While his team was building the technology in Florida, Giobbi was raising money in Bend. He started with hospitals. Doctors and nurses log in and out of computers hundreds of times daily to protect patient information, and eliminating that monotonous step through automation was an obvious time-saver that Giobbi was convinced would sell itself. Much of the $8.5 million he raised in addition to $1.5 million of his own money came from Bend-area physicians. “Raising money in 2008, 2009 and 2010 was not a fun thing,” he says. “But we did it. We closed the round.”
Now the business is on the cusp. Most of Proxense’s 35 jobs are located in Florida, but Giobbi says he plans to establish headquarters in Bend to grow the company to about 100 jobs over the coming year. He says he’s already exploring possible applications in retail and finance, including a new type of credit card.
Friday, December 12, 2014
BY LINDA BAKER
Studying ground-running birds, a group that ranks among nature's speediest and most agile bipedal runners, to build a faster robot.
Thursday, December 04, 2014
BY DEBRA RINGOLD | OP-ED CONTRIBUTOR
How important are institutional and/or program evaluations provided by third parties in selecting a college or university program?
Friday, January 09, 2015
BY JACOB PALMER | OB DIGITAL NEWS EDITOR
Industry groups identify top trends for 2015.
Friday, January 23, 2015
BY LINDA BAKER | OB EDITOR
The Northwest Environmental Business Council previews the 2015 legislative agenda as Hatch Oregon celebrates Oregon's new community crowdfunding rules.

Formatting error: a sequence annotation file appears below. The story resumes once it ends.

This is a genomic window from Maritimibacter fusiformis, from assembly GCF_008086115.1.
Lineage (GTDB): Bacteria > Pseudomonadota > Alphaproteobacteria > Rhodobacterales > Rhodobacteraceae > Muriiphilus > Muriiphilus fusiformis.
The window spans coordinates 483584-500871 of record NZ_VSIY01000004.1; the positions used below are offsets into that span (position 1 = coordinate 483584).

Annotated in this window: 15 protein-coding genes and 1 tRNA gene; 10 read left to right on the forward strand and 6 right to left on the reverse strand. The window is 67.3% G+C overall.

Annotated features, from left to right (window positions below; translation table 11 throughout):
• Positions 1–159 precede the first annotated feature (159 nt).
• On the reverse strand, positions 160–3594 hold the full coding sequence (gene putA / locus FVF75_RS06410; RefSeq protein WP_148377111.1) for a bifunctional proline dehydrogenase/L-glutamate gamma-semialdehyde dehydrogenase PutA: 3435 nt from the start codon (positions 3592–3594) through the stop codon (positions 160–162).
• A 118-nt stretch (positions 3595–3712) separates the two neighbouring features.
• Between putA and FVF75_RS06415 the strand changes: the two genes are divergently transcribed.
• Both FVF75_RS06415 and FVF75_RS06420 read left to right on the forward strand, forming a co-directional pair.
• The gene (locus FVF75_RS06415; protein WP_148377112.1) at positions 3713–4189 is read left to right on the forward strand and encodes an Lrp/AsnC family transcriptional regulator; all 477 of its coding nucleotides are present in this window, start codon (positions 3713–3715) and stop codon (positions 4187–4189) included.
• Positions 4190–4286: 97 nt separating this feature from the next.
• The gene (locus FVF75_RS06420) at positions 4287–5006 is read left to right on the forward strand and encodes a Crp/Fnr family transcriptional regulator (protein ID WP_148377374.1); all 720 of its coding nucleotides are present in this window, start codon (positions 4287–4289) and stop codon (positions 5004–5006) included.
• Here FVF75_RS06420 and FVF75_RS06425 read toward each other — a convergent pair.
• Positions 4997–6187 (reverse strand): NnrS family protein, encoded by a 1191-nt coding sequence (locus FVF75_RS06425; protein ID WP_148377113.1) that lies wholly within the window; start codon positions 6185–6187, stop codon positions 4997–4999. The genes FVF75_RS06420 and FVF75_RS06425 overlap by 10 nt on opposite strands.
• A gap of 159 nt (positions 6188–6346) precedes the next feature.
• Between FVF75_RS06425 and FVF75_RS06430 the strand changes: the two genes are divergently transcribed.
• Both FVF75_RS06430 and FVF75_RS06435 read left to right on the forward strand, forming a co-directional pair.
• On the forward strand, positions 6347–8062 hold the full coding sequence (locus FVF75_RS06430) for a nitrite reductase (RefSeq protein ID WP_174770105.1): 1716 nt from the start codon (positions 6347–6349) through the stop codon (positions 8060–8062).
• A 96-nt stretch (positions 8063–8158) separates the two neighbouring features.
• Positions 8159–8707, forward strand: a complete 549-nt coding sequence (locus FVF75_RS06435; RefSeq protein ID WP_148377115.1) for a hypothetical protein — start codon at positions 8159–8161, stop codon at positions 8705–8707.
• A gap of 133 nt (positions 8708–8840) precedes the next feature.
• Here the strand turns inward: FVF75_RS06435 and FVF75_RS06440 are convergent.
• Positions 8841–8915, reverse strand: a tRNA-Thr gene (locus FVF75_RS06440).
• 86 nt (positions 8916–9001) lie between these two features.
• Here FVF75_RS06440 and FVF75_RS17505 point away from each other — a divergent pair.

Friday, January 23, 2015
BY DAN COOK | PHOTOS BY JASON E. KAPLAN
A real-estate developer and a Lithia Motors executive aim to revamp the city's forlorn downtown.
Thursday, December 11, 2014
BY OREGON BUSINESS STAFF
An SEC rule targets the disparity between executive and employee compensation, reigniting a long-standing debate about corporate social responsibility.
Thursday, December 11, 2014
There’s a fascinating article in the December issue of the Harvard Business Review about a profound power shift taking place in business and society. It’s a long read, but the gist revolves around the tension between “old power” and “new power” as a driver of transformation.
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Is your business ready to join us in the call for action? This opening panel includes Oregon businesses who will discuss why they signed the Oregon Climate Declaration, the investments they are making to reduce carbon emissions, and how their actions are affecting their companies.
Get ready for two days of special events produced with the EPA, Portland Timbers and ISOS before and after the GoGreen Conference on October 16.
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Port of Morrow's business-ready attitude has a surprising global impact.
Through its support of the arts, the Cultural Trust is strengthening the business community.
The official launch will be Jan. 14.
In a switch on the traditional trade show, representatives from UO departments and local and state agencies will host tables to connect with businesses and vendors. The fourth Reverse Vendor Fair will take place Wednesday, Feb. 25, in Eugene.
Featuring Oregon Department of Agriculture Director Katy Coba along with high-profile Oregon Ag attorney Tim Bernasek whose recent matters include representing the Oregon wheat farmer who discovered unreleased “Roundup Ready” resistant GMO wheat growing in his fields.